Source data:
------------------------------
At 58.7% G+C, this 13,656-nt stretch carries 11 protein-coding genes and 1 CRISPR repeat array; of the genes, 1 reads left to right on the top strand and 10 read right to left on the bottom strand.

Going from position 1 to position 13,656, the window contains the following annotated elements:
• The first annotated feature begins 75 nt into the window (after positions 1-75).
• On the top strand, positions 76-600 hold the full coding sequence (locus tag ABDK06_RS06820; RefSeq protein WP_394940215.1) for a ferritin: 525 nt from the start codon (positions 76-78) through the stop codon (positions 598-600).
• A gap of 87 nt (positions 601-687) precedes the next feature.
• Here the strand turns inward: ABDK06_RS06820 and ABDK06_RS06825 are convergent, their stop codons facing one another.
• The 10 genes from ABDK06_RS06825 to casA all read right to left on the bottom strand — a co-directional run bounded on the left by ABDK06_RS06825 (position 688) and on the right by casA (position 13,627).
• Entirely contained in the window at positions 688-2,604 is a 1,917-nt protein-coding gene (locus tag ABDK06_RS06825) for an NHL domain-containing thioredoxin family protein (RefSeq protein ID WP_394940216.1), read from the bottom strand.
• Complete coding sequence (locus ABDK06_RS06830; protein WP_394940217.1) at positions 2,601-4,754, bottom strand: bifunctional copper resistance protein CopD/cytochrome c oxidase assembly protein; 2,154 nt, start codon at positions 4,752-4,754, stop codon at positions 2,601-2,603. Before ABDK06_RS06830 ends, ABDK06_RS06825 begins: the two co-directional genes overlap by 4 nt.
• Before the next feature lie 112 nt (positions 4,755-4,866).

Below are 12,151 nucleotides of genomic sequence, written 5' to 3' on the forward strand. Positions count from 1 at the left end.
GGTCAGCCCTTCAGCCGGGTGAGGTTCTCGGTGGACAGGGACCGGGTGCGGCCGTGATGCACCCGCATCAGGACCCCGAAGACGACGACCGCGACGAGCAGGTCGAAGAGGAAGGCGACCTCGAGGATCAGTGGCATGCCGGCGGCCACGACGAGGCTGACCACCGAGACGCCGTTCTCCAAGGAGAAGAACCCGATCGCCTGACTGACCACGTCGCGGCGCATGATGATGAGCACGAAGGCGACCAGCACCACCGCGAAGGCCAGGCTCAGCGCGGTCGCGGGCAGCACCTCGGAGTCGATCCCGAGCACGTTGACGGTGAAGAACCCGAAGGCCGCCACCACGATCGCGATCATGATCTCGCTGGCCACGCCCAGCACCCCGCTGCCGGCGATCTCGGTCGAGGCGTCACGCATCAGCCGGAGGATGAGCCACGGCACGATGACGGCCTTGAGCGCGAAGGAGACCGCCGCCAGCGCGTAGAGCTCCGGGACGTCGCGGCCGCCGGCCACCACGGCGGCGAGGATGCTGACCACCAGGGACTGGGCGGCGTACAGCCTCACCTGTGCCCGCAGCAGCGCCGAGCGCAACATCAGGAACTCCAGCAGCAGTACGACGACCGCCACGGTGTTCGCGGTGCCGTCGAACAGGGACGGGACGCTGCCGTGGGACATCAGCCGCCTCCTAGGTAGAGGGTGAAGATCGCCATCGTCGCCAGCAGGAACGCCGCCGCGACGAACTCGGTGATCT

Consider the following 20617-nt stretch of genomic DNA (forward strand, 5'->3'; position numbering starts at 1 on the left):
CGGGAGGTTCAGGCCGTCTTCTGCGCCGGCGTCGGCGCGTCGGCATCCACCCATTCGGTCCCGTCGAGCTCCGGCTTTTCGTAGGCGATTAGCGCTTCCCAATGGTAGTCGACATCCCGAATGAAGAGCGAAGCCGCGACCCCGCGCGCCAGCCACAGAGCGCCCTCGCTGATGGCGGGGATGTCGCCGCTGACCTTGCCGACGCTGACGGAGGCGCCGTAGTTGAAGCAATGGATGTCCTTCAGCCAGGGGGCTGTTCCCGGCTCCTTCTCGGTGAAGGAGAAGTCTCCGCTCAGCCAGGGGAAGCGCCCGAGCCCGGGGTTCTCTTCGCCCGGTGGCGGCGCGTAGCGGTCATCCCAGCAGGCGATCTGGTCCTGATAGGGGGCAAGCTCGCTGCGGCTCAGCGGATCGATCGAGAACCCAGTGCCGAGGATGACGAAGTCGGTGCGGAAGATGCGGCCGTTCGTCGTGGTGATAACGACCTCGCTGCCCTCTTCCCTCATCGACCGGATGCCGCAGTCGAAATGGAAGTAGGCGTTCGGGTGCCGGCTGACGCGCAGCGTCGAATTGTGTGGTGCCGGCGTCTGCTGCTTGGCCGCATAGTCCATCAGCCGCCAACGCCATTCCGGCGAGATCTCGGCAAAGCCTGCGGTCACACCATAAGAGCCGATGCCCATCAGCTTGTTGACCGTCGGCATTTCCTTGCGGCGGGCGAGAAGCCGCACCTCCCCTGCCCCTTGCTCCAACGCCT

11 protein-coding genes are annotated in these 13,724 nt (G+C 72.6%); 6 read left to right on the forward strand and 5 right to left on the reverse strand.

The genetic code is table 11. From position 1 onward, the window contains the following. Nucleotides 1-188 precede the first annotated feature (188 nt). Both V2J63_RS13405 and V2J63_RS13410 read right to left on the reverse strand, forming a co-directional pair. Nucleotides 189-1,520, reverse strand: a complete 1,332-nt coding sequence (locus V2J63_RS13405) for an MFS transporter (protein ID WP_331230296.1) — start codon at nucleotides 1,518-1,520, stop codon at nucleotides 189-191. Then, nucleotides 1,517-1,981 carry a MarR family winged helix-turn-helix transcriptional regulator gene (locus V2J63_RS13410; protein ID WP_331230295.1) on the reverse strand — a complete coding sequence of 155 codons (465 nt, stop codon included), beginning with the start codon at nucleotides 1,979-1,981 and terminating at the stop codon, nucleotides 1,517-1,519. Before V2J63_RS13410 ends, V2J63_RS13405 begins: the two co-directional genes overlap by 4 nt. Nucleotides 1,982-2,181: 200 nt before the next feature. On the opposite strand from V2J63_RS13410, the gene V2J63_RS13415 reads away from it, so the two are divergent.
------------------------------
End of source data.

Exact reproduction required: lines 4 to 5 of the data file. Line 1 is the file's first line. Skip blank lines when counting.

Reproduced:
• On the top strand, positions 76-600 hold the full coding sequence (locus tag ABDK06_RS06820; RefSeq protein WP_394940215.1) for a ferritin: 525 nt from the start codon (positions 76-78) through the stop codon (positions 598-600).
• A gap of 87 nt (positions 601-687) precedes the next feature.